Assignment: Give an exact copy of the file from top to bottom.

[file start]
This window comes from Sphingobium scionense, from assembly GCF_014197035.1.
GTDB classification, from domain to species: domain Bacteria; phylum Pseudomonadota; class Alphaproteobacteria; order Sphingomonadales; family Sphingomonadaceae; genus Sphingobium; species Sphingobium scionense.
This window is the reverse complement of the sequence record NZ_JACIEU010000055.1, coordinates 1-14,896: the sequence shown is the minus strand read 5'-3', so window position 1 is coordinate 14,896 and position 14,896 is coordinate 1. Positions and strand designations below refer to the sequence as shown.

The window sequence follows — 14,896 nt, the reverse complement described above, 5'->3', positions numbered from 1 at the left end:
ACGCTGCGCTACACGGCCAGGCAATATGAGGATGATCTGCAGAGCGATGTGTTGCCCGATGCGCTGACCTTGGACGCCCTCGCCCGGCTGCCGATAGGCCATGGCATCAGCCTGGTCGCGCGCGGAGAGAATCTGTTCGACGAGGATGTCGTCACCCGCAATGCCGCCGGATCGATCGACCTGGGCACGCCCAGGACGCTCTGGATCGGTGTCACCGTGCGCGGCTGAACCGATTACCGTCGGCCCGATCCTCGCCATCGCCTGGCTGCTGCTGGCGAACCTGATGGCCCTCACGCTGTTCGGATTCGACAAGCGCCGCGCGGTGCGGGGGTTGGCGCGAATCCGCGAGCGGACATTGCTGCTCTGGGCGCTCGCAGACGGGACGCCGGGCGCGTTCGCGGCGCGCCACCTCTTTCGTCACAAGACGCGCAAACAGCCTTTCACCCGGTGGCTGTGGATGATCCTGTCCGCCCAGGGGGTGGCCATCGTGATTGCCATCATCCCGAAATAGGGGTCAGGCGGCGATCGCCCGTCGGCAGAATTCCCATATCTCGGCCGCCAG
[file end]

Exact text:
This window comes from Sphingobium scionense, from assembly GCF_014197035.1.
GTDB classification, from domain to species: domain Bacteria; phylum Pseudomonadota; class Alphaproteobacteria; order Sphingomonadales; family Sphingomonadaceae; genus Sphingobium; species Sphingobium scionense.
This window is the reverse complement of the sequence record NZ_JACIEU010000055.1, coordinates 1-14,896: the sequence shown is the minus strand read 5'-3', so window position 1 is coordinate 14,896 and position 14,896 is coordinate 1. Positions and strand designations below refer to the sequence as shown.

The window sequence follows — 14,896 nt, the reverse complement described above, 5'->3', positions numbered from 1 at the left end:
ACGCTGCGCTACACGGCCAGGCAATATGAGGATGATCTGCAGAGCGATGTGTTGCCCGATGCGCTGACCTTGGACGCCCTCGCCCGGCTGCCGATAGGCCATGGCATCAGCCTGGTCGCGCGCGGAGAGAATCTGTTCGACGAGGATGTCGTCACCCGCAATGCCGCCGGATCGATCGACCTGGGCACGCCCAGGACGCTCTGGATCGGTGTCACCGTGCGCGGCTGAACCGATTACCGTCGGCCCGATCCTCGCCATCGCCTGGCTGCTGCTGGCGAACCTGATGGCCCTCACGCTGTTCGGATTCGACAAGCGCCGCGCGGTGCGGGGGTTGGCGCGAATCCGCGAGCGGACATTGCTGCTCTGGGCGCTCGCAGACGGGACGCCGGGCGCGTTCGCGGCGCGCCACCTCTTTCGTCACAAGACGCGCAAACAGCCTTTCACCCGGTGGCTGTGGATGATCCTGTCCGCCCAGGGGGTGGCCATCGTGATTGCCATCATCCCGAAATAGGGGTCAGGCGGCGATCGCCCGTCGGCAGAATTCCCATATCTCGGCCGCCAG